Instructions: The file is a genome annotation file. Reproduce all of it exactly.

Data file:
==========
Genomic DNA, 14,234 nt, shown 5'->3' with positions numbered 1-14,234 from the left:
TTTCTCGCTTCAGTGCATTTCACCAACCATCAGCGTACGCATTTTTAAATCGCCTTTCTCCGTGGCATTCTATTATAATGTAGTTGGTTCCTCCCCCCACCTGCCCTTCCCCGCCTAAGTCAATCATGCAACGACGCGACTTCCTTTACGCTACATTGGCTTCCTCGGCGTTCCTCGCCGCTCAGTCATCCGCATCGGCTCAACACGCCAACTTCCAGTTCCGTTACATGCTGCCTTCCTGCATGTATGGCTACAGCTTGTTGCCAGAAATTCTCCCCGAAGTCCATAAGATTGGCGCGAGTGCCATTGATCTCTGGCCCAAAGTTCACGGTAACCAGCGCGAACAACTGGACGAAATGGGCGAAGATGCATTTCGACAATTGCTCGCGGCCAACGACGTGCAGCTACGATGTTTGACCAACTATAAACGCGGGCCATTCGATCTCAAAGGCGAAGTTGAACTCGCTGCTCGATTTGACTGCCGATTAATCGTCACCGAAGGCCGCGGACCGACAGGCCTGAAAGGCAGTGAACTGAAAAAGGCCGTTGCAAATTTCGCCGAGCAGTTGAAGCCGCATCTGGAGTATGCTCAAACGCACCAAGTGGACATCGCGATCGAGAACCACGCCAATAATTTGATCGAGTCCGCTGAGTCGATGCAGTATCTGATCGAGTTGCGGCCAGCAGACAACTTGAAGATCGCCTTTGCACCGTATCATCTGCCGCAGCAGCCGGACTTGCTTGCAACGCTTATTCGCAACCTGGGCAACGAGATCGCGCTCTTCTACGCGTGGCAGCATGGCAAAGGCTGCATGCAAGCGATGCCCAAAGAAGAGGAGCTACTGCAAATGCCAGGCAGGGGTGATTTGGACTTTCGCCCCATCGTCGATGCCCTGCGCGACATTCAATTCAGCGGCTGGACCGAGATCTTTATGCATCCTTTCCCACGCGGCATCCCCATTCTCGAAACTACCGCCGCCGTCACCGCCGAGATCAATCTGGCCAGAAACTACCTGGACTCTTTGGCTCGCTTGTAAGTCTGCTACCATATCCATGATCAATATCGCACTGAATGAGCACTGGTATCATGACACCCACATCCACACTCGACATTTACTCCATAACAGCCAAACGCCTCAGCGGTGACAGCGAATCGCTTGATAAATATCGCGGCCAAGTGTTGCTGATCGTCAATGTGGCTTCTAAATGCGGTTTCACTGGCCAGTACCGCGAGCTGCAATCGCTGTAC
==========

Genomic DNA, 14,234 nt, shown 5'->3' with positions numbered 1-14,234 from the left:
TTTCTCGCTTCAGTGCATTTCACCAACCATCAGCGTACGCATTTTTAAATCGCCTTTCTCCGTGGCATTCTATTATAATGTAGTTGGTTCCTCCCCCCACCTGCCCTTCCCCGCCTAAGTCAATCATGCAACGACGCGACTTCCTTTACGCTACATTGGCTTCCTCGGCGTTCCTCGCCGCTCAGTCATCCGCATCGGCTCAACACGCCAACTTCCAGTTCCGTTACATGCTGCCTTCCTGCATGTATGGCTACAGCTTGTTGCCAGAAATTCTCCCCGAAGTCCATAAGATTGGCGCGAGTGCCATTGATCTCTGGCCCAAAGTTCACGGTAACCAGCGCGAACAACTGGACGAAATGGGCGAAGATGCATTTCGACAATTGCTCGCGGCCAACGACGTGCAGCTACGATGTTTGACCAACTATAAACGCGGGCCATTCGATCTCAAAGGCGAAGTTGAACTCGCTGCTCGATTTGACTGCCGATTAATCGTCACCGAAGGCCGCGGACCGACAGGCCTGAAAGGCAGTGAACTGAAAAAGGCCGTTGCAAATTTCGCCGAGCAGTTGAAGCCGCATCTGGAGTATGCTCAAACGCACCAAGTGGACATCGCGATCGAGAACCACGCCAATAATTTGATCGAGTCCGCTGAGTCGATGCAGTATCTGATCGAGTTGCGGCCAGCAGACAACTTGAAGATCGCCTTTGCACCGTATCATCTGCCGCAGCAGCCGGACTTGCTTGCAACGCTTATTCGCAACCTGGGCAACGAGATCGCGCTCTTCTACGCGTGGCAGCATGGCAAAGGCTGCATGCAAGCGATGCCCAAAGAAGAGGAGCTACTGCAAATGCCAGGCAGGGGTGATTTGGACTTTCGCCCCATCGTCGATGCCCTGCGCGACATTCAATTCAGCGGCTGGACCGAGATCTTTATGCATCCTTTCCCACGCGGCATCCCCATTCTCGAAACTACCGCCGCCGTCACCGCCGAGATCAATCTGGCCAGAAACTACCTGGACTCTTTGGCTCGCTTGTAAGTCTGCTACCATATCCATGATCAATATCGCACTGAATGAGCACTGGTATCATGACACCCACATCCACACTCGACATTTACTCCATAACAGCCAAACGCCTCAGCGGTGACAGCGAATCGCTTGATAAATATCGCGGCCAAGTGTTGCTGATCGTCAATGTGGCTTCTAAATGCGGTTTCACTGGCCAGTACCGCGAGCTGCAATCGCTGTAC